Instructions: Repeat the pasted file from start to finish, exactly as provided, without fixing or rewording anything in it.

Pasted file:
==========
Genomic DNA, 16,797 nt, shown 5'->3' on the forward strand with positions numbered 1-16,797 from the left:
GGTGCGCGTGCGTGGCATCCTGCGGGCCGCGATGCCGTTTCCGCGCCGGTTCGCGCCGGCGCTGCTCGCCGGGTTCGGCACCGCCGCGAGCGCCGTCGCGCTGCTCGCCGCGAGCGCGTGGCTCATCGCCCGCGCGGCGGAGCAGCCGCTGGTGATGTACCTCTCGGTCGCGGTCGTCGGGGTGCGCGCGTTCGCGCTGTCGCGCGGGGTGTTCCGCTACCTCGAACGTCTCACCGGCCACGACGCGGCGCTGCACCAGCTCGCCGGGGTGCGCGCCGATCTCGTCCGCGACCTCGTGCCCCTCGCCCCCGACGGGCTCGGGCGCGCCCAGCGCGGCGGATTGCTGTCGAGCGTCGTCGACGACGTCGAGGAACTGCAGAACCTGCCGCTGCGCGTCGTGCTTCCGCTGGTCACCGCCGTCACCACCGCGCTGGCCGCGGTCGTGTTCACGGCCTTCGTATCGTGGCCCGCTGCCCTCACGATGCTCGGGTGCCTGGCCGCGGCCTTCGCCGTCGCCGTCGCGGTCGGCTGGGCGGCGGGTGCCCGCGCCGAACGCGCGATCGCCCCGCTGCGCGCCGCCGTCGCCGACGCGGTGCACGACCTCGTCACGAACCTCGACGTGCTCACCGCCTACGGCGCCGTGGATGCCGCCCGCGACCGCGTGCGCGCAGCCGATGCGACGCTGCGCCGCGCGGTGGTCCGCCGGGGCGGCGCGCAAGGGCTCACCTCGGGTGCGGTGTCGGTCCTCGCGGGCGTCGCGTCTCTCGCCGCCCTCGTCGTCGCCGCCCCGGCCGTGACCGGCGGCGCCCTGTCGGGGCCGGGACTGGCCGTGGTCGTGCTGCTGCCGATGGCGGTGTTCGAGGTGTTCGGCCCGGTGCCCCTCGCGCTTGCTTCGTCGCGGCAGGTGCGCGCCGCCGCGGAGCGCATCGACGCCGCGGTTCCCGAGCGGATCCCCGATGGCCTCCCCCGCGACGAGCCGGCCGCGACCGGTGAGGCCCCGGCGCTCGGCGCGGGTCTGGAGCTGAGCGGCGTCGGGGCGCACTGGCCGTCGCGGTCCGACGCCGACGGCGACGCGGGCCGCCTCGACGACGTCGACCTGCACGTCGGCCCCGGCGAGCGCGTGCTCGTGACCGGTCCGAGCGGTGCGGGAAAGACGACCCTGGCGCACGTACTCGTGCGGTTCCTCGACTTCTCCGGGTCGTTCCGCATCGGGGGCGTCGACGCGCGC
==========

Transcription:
Genomic DNA, 16,797 nt, shown 5'->3' on the forward strand with positions numbered 1-16,797 from the left:
GGTGCGCGTGCGTGGCATCCTGCGGGCCGCGATGCCGTTTCCGCGCCGGTTCGCGCCGGCGCTGCTCGCCGGGTTCGGCACCGCCGCGAGCGCCGTCGCGCTGCTCGCCGCGAGCGCGTGGCTCATCGCCCGCGCGGCGGAGCAGCCGCTGGTGATGTACCTCTCGGTCGCGGTCGTCGGGGTGCGCGCGTTCGCGCTGTCGCGCGGGGTGTTCCGCTACCTCGAACGTCTCACCGGCCACGACGCGGCGCTGCACCAGCTCGCCGGGGTGCGCGCCGATCTCGTCCGCGACCTCGTGCCCCTCGCCCCCGACGGGCTCGGGCGCGCCCAGCGCGGCGGATTGCTGTCGAGCGTCGTCGACGACGTCGAGGAACTGCAGAACCTGCCGCTGCGCGTCGTGCTTCCGCTGGTCACCGCCGTCACCACCGCGCTGGCCGCGGTCGTGTTCACGGCCTTCGTATCGTGGCCCGCTGCCCTCACGATGCTCGGGTGCCTGGCCGCGGCCTTCGCCGTCGCCGTCGCGGTCGGCTGGGCGGCGGGTGCCCGCGCCGAACGCGCGATCGCCCCGCTGCGCGCCGCCGTCGCCGACGCGGTGCACGACCTCGTCACGAACCTCGACGTGCTCACCGCCTACGGCGCCGTGGATGCCGCCCGCGACCGCGTGCGCGCAGCCGATGCGACGCTGCGCCGCGCGGTGGTCCGCCGGGGCGGCGCGCAAGGGCTCACCTCGGGTGCGGTGTCGGTCCTCGCGGGCGTCGCGTCTCTCGCCGCCCTCGTCGTCGCCGCCCCGGCCGTGACCGGCGGCGCCCTGTCGGGGCCGGGACTGGCCGTGGTCGTGCTGCTGCCGATGGCGGTGTTCGAGGTGTTCGGCCCGGTGCCCCTCGCGCTTGCTTCGTCGCGGCAGGTGCGCGCCGCCGCGGAGCGCATCGACGCCGCGGTTCCCGAGCGGATCCCCGATGGCCTCCCCCGCGACGAGCCGGCCGCGACCGGTGAGGCCCCGGCGCTCGGCGCGGGTCTGGAGCTGAGCGGCGTCGGGGCGCACTGGCCGTCGCGGTCCGACGCCGACGGCGACGCGGGCCGCCTCGACGACGTCGACCTGCACGTCGGCCCCGGCGAGCGCGTGCTCGTGACCGGTCCGAGCGGTGCGGGAAAGACGACCCTGGCGCACGTACTCGTGCGGTTCCTCGACTTCTCCGGGTCGTTCCGCATCGGGGGCGTCGACGCGCGC